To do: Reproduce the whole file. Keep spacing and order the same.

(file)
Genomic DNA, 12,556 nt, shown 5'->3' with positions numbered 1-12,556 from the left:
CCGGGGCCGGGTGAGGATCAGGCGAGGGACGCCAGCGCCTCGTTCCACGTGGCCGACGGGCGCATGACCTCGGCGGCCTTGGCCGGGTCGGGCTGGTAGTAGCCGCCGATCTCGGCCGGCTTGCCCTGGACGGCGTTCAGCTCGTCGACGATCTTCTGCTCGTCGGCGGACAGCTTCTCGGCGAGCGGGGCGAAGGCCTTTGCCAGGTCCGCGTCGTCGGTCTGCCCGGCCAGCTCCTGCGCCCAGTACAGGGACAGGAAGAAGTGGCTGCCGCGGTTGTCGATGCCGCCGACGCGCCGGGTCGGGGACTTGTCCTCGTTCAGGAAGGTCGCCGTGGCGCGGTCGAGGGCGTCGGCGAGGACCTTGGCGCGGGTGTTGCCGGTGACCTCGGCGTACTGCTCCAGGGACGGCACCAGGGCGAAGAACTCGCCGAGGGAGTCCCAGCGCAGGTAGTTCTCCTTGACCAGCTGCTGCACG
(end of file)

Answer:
Genomic DNA, 12,556 nt, shown 5'->3' with positions numbered 1-12,556 from the left:
CCGGGGCCGGGTGAGGATCAGGCGAGGGACGCCAGCGCCTCGTTCCACGTGGCCGACGGGCGCATGACCTCGGCGGCCTTGGCCGGGTCGGGCTGGTAGTAGCCGCCGATCTCGGCCGGCTTGCCCTGGACGGCGTTCAGCTCGTCGACGATCTTCTGCTCGTCGGCGGACAGCTTCTCGGCGAGCGGGGCGAAGGCCTTTGCCAGGTCCGCGTCGTCGGTCTGCCCGGCCAGCTCCTGCGCCCAGTACAGGGACAGGAAGAAGTGGCTGCCGCGGTTGTCGATGCCGCCGACGCGCCGGGTCGGGGACTTGTCCTCGTTCAGGAAGGTCGCCGTGGCGCGGTCGAGGGCGTCGGCGAGGACCTTGGCGCGGGTGTTGCCGGTGACCTCGGCGTACTGCTCCAGGGACGGCACCAGGGCGAAGAACTCGCCGAGGGAGTCCCAGCGCAGGTAGTTCTCCTTGACCAGCTGCTGCACG